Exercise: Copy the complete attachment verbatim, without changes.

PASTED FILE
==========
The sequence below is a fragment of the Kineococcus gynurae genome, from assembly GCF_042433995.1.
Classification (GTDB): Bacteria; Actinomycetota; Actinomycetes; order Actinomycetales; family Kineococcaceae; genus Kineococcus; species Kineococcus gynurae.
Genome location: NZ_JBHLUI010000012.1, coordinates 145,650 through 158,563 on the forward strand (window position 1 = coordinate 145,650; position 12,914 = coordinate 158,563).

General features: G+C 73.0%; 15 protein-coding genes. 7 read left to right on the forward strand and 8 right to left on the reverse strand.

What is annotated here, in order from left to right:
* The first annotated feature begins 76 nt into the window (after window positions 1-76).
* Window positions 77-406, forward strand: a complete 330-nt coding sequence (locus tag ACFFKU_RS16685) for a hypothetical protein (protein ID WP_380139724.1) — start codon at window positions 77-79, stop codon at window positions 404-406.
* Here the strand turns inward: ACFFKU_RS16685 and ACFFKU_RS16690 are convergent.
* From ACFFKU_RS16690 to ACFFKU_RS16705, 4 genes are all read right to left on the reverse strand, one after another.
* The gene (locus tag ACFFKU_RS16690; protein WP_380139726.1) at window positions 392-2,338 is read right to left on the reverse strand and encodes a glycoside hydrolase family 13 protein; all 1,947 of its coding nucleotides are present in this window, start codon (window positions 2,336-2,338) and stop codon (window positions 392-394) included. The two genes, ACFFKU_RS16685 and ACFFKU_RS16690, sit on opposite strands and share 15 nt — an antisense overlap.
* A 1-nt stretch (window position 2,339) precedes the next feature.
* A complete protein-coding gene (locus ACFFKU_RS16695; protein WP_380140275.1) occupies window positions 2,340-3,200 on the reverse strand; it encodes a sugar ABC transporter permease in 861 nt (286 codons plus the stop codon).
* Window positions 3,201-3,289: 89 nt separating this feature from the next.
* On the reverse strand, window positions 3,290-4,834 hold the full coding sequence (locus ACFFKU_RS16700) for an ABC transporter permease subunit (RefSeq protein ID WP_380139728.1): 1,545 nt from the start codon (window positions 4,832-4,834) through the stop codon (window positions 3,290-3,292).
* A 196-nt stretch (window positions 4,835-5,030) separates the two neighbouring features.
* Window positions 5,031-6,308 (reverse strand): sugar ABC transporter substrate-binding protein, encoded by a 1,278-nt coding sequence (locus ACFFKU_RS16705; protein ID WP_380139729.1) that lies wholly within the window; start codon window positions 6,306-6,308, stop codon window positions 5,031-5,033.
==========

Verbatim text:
The sequence below is a fragment of the Kineococcus gynurae genome, from assembly GCF_042433995.1.
Classification (GTDB): Bacteria; Actinomycetota; Actinomycetes; order Actinomycetales; family Kineococcaceae; genus Kineococcus; species Kineococcus gynurae.
Genome location: NZ_JBHLUI010000012.1, coordinates 145,650 through 158,563 on the forward strand (window position 1 = coordinate 145,650; position 12,914 = coordinate 158,563).

General features: G+C 73.0%; 15 protein-coding genes. 7 read left to right on the forward strand and 8 right to left on the reverse strand.

What is annotated here, in order from left to right:
* The first annotated feature begins 76 nt into the window (after window positions 1-76).
* Window positions 77-406, forward strand: a complete 330-nt coding sequence (locus tag ACFFKU_RS16685) for a hypothetical protein (protein ID WP_380139724.1) — start codon at window positions 77-79, stop codon at window positions 404-406.
* Here the strand turns inward: ACFFKU_RS16685 and ACFFKU_RS16690 are convergent.
* From ACFFKU_RS16690 to ACFFKU_RS16705, 4 genes are all read right to left on the reverse strand, one after another.
* The gene (locus tag ACFFKU_RS16690; protein WP_380139726.1) at window positions 392-2,338 is read right to left on the reverse strand and encodes a glycoside hydrolase family 13 protein; all 1,947 of its coding nucleotides are present in this window, start codon (window positions 2,336-2,338) and stop codon (window positions 392-394) included. The two genes, ACFFKU_RS16685 and ACFFKU_RS16690, sit on opposite strands and share 15 nt — an antisense overlap.
* A 1-nt stretch (window position 2,339) precedes the next feature.
* A complete protein-coding gene (locus ACFFKU_RS16695; protein WP_380140275.1) occupies window positions 2,340-3,200 on the reverse strand; it encodes a sugar ABC transporter permease in 861 nt (286 codons plus the stop codon).
* Window positions 3,201-3,289: 89 nt separating this feature from the next.
* On the reverse strand, window positions 3,290-4,834 hold the full coding sequence (locus ACFFKU_RS16700) for an ABC transporter permease subunit (RefSeq protein ID WP_380139728.1): 1,545 nt from the start codon (window positions 4,832-4,834) through the stop codon (window positions 3,290-3,292).
* A 196-nt stretch (window positions 4,835-5,030) separates the two neighbouring features.
* Window positions 5,031-6,308 (reverse strand): sugar ABC transporter substrate-binding protein, encoded by a 1,278-nt coding sequence (locus ACFFKU_RS16705; protein ID WP_380139729.1) that lies wholly within the window; start codon window positions 6,306-6,308, stop codon window positions 5,031-5,033.